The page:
Fuel to the Fire

Fuel to the Fire

By: Andrea Sparrow, Executive Producer, Arctic Arts Project

Humans fear wildfire. Fast, crucible hot, often beyond our control, we’ve attributed devils and demons with the characteristics of fire, for millennia. And it is terrifying. Wildfires in the Western United States this year have broken record after record. The hottest. The biggest. The most expensive and destructive. California, Colorado and Oregon have all been left in stunned awe and grief, in the aftermath of multiple, roaring infernos.

The questions of why the fires are growing bigger and hotter and more frequent have different answers, depending on where you are, but two things contribute to the majority of these massive blazes: climate change and poor forest management policies.

Copyright @Gerry Morrell 2020

Changes in weather are an intrinsic part of the CO2 emissions we’ve added to the atmosphere. Increased temperatures and drought contribute to the scale and intensity of fires. Climate change brings the conditions for fire to ever more forested land in the west. But it is the way we have managed our forests that has fed these fires to become the devastating, all consuming conflagrations we’ve seen in recent years.

Our fear of fire, an unwillingness to embrace its symbiotic place in the forest’s natural plan for itself, has led to a build-up of fuel in our wild places. For many forests, the drier, inland forests in particular, fire is meant to play a role in controlling the amount of flammable material in the forest. Historically, fires would skim through the forest, taking dead, dry materials, clearing some of the understory, but leaving the larger trees, snags and riparian areas relatively unscathed. After 100 years of fire suppression, we have reached a point where our forests are full of flammable materials. The fires that burn here get so hot that sometimes not a single living thing is left behind. When you add air temperatures that increase every year, and less rainfall, you have a tinderbox that can be lit by the smallest spark.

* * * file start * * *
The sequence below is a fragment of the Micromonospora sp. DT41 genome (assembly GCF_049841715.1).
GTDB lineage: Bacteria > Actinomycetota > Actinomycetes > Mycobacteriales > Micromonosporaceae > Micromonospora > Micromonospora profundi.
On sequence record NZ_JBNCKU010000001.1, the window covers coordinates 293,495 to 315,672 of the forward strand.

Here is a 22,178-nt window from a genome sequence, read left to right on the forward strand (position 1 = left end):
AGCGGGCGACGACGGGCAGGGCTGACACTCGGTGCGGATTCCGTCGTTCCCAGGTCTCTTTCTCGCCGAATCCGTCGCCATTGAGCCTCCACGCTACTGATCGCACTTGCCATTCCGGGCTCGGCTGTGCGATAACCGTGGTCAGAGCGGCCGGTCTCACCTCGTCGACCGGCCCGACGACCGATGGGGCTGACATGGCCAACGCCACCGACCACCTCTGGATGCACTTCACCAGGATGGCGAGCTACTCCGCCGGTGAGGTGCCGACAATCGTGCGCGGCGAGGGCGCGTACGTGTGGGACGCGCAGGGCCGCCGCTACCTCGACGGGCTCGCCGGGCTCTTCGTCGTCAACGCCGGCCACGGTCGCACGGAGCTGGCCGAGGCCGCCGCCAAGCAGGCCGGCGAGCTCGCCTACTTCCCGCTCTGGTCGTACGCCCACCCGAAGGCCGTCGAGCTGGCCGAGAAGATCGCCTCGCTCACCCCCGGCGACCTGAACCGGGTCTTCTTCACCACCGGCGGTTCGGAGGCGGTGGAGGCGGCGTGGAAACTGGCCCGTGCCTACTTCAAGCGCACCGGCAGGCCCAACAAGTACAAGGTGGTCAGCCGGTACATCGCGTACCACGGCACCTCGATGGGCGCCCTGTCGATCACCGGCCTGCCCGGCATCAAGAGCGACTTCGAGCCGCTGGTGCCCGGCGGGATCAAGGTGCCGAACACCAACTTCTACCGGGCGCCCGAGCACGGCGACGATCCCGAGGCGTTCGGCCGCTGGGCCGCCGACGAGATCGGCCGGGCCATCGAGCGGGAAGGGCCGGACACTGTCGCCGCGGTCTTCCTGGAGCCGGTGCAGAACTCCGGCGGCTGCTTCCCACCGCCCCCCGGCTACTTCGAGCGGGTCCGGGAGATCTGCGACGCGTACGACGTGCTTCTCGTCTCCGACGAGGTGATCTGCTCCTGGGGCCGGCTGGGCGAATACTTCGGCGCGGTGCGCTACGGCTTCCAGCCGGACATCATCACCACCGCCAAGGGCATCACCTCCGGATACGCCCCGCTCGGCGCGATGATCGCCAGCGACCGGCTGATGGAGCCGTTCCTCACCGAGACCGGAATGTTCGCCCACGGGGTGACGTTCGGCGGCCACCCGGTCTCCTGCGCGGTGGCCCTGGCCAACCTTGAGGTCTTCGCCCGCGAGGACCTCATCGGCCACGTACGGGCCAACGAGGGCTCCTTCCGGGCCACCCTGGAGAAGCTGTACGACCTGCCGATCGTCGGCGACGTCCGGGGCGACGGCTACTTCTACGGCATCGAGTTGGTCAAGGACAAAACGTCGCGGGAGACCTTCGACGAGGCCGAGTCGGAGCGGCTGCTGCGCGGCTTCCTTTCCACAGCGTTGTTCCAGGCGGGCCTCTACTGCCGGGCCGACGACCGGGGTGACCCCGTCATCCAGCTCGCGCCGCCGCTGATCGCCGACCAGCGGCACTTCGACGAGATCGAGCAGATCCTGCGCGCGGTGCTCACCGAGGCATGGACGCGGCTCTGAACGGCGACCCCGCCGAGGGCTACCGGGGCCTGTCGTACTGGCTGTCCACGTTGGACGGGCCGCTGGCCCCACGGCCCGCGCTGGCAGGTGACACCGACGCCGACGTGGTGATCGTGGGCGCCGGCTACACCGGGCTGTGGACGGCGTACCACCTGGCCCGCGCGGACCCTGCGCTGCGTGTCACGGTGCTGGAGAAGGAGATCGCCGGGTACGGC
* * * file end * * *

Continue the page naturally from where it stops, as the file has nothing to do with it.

Copyright @Gerry Morrell 2020

Interestingly, we actually know what needs to be done to fix both the way we manage our forested lands and climate change. After years of managing many forests as plantations for growing timber, we’ve learned that these single species, single aged, densely planted lands contribute to the conflagrations. Without the diversity of species, a range of ages, natural spacing and fungal and bacterial soil communities, the trees on industrial timber lands are like match sticks standing in gunpowder. A thriving forest, designed by nature rather than man, is resistant to fire. The soil holds more moisture, various species and ages of plants and trees help protect one another. A truly functional forest creates its own weather, with taller trees dampening winds, holding in moisture and offering protection from the sun’s heat for smaller species of all kinds. There are layers of complex relationships among the trees, plants, animals, birds, and soil communities that bolster their ability to resist and rebound when they have contact with fire. Industrial timber lands are bereft of the benefits these naturally grown forests have, making them burn easily, faster and more completely while they pass the engorged blaze on to the next forested area.

Copyright @Andrea Sparrow 2020